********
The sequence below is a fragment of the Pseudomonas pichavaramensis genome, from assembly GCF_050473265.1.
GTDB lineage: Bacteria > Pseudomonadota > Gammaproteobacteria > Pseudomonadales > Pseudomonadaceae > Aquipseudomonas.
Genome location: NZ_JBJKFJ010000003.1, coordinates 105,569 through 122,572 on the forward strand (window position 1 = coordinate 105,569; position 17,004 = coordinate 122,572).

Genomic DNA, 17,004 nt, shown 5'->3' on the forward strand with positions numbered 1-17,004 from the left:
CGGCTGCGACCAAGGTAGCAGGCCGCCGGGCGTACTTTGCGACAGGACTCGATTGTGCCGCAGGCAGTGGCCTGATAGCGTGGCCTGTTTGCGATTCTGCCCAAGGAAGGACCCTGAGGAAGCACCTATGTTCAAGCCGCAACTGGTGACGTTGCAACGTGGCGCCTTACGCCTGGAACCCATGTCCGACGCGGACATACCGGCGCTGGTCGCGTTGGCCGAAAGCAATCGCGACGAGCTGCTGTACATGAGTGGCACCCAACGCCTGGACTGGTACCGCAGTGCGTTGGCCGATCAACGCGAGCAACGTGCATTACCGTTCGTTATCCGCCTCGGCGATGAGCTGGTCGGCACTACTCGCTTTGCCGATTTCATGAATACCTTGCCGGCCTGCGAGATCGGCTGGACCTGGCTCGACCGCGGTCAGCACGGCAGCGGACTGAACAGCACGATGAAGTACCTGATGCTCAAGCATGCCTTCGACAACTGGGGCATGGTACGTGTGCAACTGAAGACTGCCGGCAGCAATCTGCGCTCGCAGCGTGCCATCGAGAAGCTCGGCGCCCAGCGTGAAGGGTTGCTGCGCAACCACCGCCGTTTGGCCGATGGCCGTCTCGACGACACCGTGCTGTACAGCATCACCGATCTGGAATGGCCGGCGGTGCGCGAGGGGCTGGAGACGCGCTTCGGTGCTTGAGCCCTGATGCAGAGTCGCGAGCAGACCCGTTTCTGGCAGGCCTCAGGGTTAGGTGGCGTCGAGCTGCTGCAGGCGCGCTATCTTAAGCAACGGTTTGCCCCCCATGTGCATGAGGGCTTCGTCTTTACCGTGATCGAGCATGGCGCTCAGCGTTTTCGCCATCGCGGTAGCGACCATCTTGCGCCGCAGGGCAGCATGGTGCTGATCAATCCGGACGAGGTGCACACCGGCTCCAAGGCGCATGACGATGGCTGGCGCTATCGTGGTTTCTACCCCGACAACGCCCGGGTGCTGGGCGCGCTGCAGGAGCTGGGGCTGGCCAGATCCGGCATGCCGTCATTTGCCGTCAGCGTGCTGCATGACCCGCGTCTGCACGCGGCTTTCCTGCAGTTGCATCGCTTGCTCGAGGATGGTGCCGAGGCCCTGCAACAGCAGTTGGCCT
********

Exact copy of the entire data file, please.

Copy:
The sequence below is a fragment of the Pseudomonas pichavaramensis genome, from assembly GCF_050473265.1.
GTDB lineage: Bacteria > Pseudomonadota > Gammaproteobacteria > Pseudomonadales > Pseudomonadaceae > Aquipseudomonas.
Genome location: NZ_JBJKFJ010000003.1, coordinates 105,569 through 122,572 on the forward strand (window position 1 = coordinate 105,569; position 17,004 = coordinate 122,572).

Genomic DNA, 17,004 nt, shown 5'->3' on the forward strand with positions numbered 1-17,004 from the left:
CGGCTGCGACCAAGGTAGCAGGCCGCCGGGCGTACTTTGCGACAGGACTCGATTGTGCCGCAGGCAGTGGCCTGATAGCGTGGCCTGTTTGCGATTCTGCCCAAGGAAGGACCCTGAGGAAGCACCTATGTTCAAGCCGCAACTGGTGACGTTGCAACGTGGCGCCTTACGCCTGGAACCCATGTCCGACGCGGACATACCGGCGCTGGTCGCGTTGGCCGAAAGCAATCGCGACGAGCTGCTGTACATGAGTGGCACCCAACGCCTGGACTGGTACCGCAGTGCGTTGGCCGATCAACGCGAGCAACGTGCATTACCGTTCGTTATCCGCCTCGGCGATGAGCTGGTCGGCACTACTCGCTTTGCCGATTTCATGAATACCTTGCCGGCCTGCGAGATCGGCTGGACCTGGCTCGACCGCGGTCAGCACGGCAGCGGACTGAACAGCACGATGAAGTACCTGATGCTCAAGCATGCCTTCGACAACTGGGGCATGGTACGTGTGCAACTGAAGACTGCCGGCAGCAATCTGCGCTCGCAGCGTGCCATCGAGAAGCTCGGCGCCCAGCGTGAAGGGTTGCTGCGCAACCACCGCCGTTTGGCCGATGGCCGTCTCGACGACACCGTGCTGTACAGCATCACCGATCTGGAATGGCCGGCGGTGCGCGAGGGGCTGGAGACGCGCTTCGGTGCTTGAGCCCTGATGCAGAGTCGCGAGCAGACCCGTTTCTGGCAGGCCTCAGGGTTAGGTGGCGTCGAGCTGCTGCAGGCGCGCTATCTTAAGCAACGGTTTGCCCCCCATGTGCATGAGGGCTTCGTCTTTACCGTGATCGAGCATGGCGCTCAGCGTTTTCGCCATCGCGGTAGCGACCATCTTGCGCCGCAGGGCAGCATGGTGCTGATCAATCCGGACGAGGTGCACACCGGCTCCAAGGCGCATGACGATGGCTGGCGCTATCGTGGTTTCTACCCCGACAACGCCCGGGTGCTGGGCGCGCTGCAGGAGCTGGGGCTGGCCAGATCCGGCATGCCGTCATTTGCCGTCAGCGTGCTGCATGACCCGCGTCTGCACGCGGCTTTCCTGCAGTTGCATCGCTTGCTCGAGGATGGTGCCGAGGCCCTGCAACAGCAGTTGGCCT